Super Bowl Special for Football Fans: Listen for the Lawyers
Check out the legalese behind the plays.
As most of you know, I like to have fun with articles at times when appropriate. At the end of this week, the Super Bowl champion for 2011-12 will be crowned.
While you are watching Tom Brady throw for 400 yards or being sacked six times by the very aggressive defensive line of the New York Giants, listen closely to some of the terms and phrases used during the course of the game.They are remarkably similar to legalese. I wonder what attorney has the privilege of writing the National Football League Rule Book available for download?
To enjoy the Super Bowl properly, the most important thing you can do is invite me or your attorney to your Super Bowl party. Without us, you will lose out on critical aspects of the game such as indisputable visual evidence, the necessity of keeping a player’s hand clean, and the subordinate/superior/subordinate spotting issues.
Don’t believe me, consider the following in a very particular order:
Every football game I watch, I am very interested on the commentary during an instant replay while the referee is watching the previous play under that super-secret camera hood thing. I think that super secret hood could also give the referee access to satellite pictures of Ybor City on a Friday night.
The television commentator starts by analyzing the play and says something like, “Yes, you can see the ball come out right before his knee hit the ground on that view.” Then comes the footballese: “But remember Phil Simms, there has to be indisputable visual evidence to overturn the call.”
What does “indisputable visual evidence” mean?
Reviews by Referee. All Replay Reviews will be conducted by the Referee on a field-level monitor after consultation with the other covering official(s), prior to review. A decision will be reversed only when the Referee has indisputable visual evidence available to him that warrants the change.
I think we should do online polls rather than force that poor referee to look at a screen smaller than a true fan’s 72 inch 3D HD 1080IP with voice recognition that can also cook the chicken wings.
No one really knows what indisputable visual evidence means because it isn’t defined. Isn’t the very fact that an official made one call and a coach disagrees a dispute? Both have visual evidence.
I am not sure what lawyer decided to try to create a new burden of proof system in the NFL similar to what is used in Courts, but it certainly makes broadcasts interesting.
THE DOUBLE HANDWASHING FOUL
Football fans all know what a hold is…it is that foul that occurs on every single play from scrimmage by the offensive line and only gets called when the running back actually breaks through and rushes for a long touchdown. But I bet you did not know there is a rule that requires a team to have clean hands to get possession? I’ll let you read it:
DOUBLE FOUL WITH CHANGE OF POSSESSION (CLEAN HANDS)
If there is a double foul (3-11-2-c) during a down in which there is a change of possession, the team gaining possession must keep the ball after enforcement for its foul, provided its foul occurred after the change of possession (clean hands).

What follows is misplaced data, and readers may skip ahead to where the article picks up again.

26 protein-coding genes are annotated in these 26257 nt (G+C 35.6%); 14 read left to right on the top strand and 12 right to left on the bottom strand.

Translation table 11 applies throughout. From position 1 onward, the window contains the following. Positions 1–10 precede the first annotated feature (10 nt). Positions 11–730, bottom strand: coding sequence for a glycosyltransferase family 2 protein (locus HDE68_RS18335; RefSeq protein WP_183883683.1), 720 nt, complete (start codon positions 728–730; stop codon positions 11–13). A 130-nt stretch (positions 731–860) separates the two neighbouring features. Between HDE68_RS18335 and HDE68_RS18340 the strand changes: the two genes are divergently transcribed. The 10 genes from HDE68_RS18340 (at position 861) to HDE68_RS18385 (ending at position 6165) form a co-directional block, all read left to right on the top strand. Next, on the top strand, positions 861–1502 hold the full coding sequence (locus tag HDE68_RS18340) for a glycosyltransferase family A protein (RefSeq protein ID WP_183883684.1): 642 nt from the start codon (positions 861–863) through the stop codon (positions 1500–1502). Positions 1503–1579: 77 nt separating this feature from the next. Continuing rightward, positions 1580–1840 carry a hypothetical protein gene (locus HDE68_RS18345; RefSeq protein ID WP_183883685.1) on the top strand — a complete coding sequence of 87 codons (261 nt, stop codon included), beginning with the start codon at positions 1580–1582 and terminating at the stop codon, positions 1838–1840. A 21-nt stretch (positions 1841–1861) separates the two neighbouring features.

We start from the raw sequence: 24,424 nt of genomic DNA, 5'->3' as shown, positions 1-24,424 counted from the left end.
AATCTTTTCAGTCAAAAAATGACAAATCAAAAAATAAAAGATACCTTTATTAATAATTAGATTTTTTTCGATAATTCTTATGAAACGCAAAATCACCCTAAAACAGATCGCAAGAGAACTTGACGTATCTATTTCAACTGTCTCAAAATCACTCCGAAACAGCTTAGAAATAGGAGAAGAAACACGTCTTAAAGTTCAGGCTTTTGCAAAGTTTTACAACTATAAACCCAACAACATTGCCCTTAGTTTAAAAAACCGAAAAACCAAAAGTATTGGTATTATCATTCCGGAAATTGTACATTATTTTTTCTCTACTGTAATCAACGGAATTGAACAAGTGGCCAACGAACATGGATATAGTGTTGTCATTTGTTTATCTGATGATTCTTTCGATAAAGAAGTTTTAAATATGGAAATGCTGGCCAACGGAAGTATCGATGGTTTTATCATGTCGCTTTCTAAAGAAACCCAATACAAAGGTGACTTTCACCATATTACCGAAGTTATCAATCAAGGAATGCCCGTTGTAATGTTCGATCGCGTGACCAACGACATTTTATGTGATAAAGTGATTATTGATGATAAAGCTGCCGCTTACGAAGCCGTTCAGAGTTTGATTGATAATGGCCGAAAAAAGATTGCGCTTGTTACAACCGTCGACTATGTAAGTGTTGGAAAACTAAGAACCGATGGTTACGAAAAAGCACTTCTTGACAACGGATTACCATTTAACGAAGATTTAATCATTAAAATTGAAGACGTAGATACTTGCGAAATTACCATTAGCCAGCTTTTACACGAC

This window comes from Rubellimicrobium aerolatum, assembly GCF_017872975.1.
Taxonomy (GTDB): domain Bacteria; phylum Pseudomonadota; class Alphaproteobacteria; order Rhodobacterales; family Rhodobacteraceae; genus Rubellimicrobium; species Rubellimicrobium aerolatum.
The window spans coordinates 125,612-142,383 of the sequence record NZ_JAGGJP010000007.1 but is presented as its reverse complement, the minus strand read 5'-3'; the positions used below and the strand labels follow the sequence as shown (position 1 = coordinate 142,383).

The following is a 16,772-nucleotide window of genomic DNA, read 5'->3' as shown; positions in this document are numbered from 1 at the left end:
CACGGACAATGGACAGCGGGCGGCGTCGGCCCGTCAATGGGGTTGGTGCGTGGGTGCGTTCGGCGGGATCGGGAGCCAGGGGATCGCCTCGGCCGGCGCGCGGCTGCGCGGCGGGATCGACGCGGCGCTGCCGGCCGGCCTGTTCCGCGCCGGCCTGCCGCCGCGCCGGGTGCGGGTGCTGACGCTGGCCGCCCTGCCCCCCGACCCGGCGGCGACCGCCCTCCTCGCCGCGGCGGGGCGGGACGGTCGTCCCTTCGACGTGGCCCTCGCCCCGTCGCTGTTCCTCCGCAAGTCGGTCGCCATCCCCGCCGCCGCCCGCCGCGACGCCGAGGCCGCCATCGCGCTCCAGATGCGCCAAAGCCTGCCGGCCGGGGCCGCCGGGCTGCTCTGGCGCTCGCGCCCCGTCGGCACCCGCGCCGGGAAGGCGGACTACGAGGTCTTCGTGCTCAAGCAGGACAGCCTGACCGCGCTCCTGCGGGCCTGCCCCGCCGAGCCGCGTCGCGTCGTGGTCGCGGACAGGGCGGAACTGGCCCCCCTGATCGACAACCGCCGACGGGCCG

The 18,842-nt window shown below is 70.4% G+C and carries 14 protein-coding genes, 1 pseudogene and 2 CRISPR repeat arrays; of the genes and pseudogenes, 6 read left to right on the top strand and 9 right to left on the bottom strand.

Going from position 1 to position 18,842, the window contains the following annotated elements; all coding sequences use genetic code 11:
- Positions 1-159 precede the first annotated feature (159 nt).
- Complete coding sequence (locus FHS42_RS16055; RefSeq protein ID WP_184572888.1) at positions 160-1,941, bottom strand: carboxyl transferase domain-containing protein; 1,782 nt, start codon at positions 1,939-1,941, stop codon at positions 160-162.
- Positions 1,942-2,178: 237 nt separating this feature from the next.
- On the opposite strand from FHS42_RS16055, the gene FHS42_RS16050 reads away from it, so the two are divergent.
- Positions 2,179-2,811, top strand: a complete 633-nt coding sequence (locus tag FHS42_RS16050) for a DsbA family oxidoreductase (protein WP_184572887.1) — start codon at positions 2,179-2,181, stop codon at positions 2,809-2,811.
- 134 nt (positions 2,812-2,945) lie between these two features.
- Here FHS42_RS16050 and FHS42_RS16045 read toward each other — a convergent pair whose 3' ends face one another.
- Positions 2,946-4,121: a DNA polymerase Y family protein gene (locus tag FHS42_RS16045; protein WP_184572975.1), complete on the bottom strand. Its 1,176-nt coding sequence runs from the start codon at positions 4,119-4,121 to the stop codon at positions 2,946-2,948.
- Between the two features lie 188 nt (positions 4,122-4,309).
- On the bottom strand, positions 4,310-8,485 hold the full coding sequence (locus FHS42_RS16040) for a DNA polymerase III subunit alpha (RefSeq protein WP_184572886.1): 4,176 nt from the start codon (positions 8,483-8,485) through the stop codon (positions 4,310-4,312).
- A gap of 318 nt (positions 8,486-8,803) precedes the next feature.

DOUBLE FOUL PRIOR TO CHANGE OF POSSESSION (NOT CLEAN HANDS)
If the team gaining possession fouls prior to the change of possession (not clean hands), the penalties offset and the down is replayed at the previous spot.
There is absolutely no doubt in my mind that this provision was written by an attorney. The legal concept of clean hands is well established in common law and roughly means that a court will not assist someone in recovering damages when that person is at fault or the contract is illegal.
I would like the television commentators to start using this language more. I can see how this would go: “John Lynch, why won’t Tampa Bay get the ball back? There was a double foul.” Lynch: “Well, his hands were not clean…he had unclean hands.” “But its 30 degrees out and raining…everyone’s hands are dirty.”
By way of note, I love John Lynch and have since he was with Tampa, during his time in Denver, and his post-football career. If anyone knows him, ask him to analyze this rule just one time in an interview.
SPOT OF ENFORCEMENT
I will just give you the rule and let you ponder it for five minutes.
Article 1 The general provisions of Rule 14 govern all spots of enforcement.
Note: The spot of enforcement for fouls by players or the actual distance penalty or both, when not specific, are subordinate to the specific rules governing a foul during a fumble, pass or kick. These in turn are both subordinate to Rule 14.
What? Let me get this straight: Rule 14 governs (11 pages long). However, Rule 14 is subordinate to other specific rules. However, the specific rules are in turn somehow subordinate to the general rule that is already subordinate Rule 14? Yes, that was definitely written by an attorney.
If my schedule will not allow me to appear at your Super Bowl party (I promise to bring the rulebook) or your attorney cannot appear, make sure to read the 244 pages of the rules beforehand so you can properly follow the game. I can tell you have a lot more sympathy for those players that break a rule that they didn’t understand. Steve Young is the only player I can recall that had a legal degree while he was an active player.
I have this game being won by the Patriots 35-27 with Grankowski catching two touchdowns assuming that he plays. If Grankowski cannot play, I have New York winning 24-23.
It would also be rude of me to fail to welcome Greg Schiano from Rutgers as our new head coach. If you need someone to go over the NFL Rulebook with you, my contact information is below.